Catholic Social Teaching Corner: Lampedusa and the Outskirts

July 18, 2013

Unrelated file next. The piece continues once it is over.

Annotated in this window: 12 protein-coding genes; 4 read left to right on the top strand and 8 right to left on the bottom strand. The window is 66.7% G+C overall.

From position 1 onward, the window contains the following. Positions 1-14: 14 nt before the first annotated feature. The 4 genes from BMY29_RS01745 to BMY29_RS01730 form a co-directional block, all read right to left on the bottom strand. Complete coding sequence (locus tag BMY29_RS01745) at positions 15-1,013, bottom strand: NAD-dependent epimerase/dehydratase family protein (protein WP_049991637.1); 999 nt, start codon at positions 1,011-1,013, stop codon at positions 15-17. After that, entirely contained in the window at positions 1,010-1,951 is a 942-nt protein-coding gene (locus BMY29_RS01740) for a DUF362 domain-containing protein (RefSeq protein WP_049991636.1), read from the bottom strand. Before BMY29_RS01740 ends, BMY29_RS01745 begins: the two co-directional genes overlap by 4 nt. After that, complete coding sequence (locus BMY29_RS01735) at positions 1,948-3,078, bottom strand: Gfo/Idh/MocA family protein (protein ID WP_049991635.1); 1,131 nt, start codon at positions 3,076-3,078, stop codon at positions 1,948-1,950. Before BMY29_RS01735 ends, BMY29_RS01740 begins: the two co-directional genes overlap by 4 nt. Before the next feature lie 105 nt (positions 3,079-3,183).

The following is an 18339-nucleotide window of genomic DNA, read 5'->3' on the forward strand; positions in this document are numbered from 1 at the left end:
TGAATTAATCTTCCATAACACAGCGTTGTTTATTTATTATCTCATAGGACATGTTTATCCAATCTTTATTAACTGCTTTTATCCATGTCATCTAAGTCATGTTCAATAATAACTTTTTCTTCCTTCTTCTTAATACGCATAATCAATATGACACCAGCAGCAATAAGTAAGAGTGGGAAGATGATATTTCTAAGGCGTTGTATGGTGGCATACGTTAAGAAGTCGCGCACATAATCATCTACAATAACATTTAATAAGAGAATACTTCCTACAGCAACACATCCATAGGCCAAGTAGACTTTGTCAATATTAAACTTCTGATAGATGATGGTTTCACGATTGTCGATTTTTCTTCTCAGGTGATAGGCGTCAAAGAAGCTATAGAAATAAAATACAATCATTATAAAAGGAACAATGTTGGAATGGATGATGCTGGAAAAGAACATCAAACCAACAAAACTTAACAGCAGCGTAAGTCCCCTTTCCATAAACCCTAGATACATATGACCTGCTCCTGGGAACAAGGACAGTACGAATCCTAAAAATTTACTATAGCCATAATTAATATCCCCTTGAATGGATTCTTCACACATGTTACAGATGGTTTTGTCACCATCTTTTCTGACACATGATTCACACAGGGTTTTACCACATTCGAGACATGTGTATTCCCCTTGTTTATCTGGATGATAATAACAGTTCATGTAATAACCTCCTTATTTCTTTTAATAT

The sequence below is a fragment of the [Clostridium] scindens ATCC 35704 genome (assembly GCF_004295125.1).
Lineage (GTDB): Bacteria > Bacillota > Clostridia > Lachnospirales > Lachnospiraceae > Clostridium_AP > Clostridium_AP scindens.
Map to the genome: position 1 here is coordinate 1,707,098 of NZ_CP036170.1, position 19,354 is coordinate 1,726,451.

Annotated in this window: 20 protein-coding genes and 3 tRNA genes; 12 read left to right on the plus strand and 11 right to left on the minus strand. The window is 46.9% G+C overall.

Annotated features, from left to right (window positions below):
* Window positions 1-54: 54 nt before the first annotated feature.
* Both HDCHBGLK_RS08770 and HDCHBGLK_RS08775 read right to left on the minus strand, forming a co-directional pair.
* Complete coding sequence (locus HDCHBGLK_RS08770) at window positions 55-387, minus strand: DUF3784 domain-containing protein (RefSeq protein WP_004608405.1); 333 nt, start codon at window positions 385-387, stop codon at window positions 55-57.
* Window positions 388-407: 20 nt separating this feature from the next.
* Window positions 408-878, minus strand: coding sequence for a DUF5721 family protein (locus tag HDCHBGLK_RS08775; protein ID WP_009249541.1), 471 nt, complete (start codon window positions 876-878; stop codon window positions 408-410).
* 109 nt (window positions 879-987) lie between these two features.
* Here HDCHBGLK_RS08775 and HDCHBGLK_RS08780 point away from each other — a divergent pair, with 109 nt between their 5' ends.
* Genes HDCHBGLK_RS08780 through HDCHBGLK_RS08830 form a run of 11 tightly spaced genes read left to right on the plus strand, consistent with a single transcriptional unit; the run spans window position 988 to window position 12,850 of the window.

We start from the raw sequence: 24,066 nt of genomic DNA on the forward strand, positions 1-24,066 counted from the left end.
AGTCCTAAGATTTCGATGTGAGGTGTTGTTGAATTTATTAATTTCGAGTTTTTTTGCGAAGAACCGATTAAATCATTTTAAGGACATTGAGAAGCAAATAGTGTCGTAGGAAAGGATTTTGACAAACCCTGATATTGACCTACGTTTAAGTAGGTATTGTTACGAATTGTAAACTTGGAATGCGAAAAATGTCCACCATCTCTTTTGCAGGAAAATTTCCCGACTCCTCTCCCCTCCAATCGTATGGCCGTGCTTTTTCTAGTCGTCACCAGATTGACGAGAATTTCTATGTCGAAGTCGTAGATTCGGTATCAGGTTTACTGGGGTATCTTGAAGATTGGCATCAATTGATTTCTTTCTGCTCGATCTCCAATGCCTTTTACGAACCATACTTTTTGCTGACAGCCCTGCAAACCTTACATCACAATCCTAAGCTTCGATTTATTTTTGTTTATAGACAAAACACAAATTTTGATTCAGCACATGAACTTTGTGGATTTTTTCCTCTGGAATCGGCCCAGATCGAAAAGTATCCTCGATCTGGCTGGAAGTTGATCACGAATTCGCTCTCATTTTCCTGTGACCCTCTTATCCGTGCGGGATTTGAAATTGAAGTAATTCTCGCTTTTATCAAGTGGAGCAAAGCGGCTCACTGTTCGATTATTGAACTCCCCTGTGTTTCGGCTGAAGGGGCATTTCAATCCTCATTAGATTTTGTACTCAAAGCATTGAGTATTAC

CatholicSocialTeaching_BannerI had never heard of the Mediterranean island of Lampedusa until Pope Francis went there on July 8th, his first foreign trip; and perhaps that’s part of the point. In going, the Holy Father was drawing attention to an overlooked situation – the plight of immigrants from Africa, hundreds of whom had died in recent months desperately trying to gain a foothold on this Italian island. He shined a light on a tragedy that is all too easy to ignore. This trip and other initiatives of Pope Francis signify an emphasis on the social teaching and mission of the Church. In his homily for the Chrism Mass at St. Peter’s this year, he evoked the imagery of the “precious oil” running down the beard of Aaron and onto his robe from Psalm 133. That anointing then extends to the very fringes if the robe, metaphorically touching those on the outskirts. It is an evocative image to remind priests – and thus the Church as a whole – that they are to reach out to people on the margins. photoIn his homily on the island, Pope Francis memorably decried a “globalization of indifference.” The culture of comfort can be too much of a bubble that falsely shields one from the tremendous poverty and suffering in the world. Yet God still asks us, as he asked Cain, “Where is your brother?” We are responsible for each other, as individuals and as societies. The poor of Lampedusa remind us of our need to reach out in love and solidarity. One can say that there are two types of “fringe” people whom the Pope seeks to reach. The first is, naturally, the materially poor. But the second are those who are on the fringe religiously and culturally – those alienated from orthodox Christian faith for whatever reason. These people are frequently touched and brought closer to the Gospel by the Church’s visible outreach to the first type. That is why Pope Francis is apparently so beloved, even in unlikely places. The pop star Elton John referred to him as a “miracle of humility in an era of vanity.” (CNN online) More personally a friend of mine, who might be described as a theologically liberal Protestant, shared her admiration for Pope Francis. To put the Pope’s Lampedusa lesson in a Dominican key, one can call to mind the motto contemplare et contemplata aliis tradere (to contemplate and to share with others the fruits of one’s contemplation). Dominican contemplation is lived in the heart of the Church, tied to the common life and the sacred Tradition. But our preaching should be projected to the outskirts, just as St. Dominic preached to the Albigensians and St. Thomas engaged the fashionable intellectuals and budding secularists of his day. We can seek out those on the outskirts today, in imitation of our Lord, who was “anointed … to bring glad tidings to the poor.” (Luke 4:18)      

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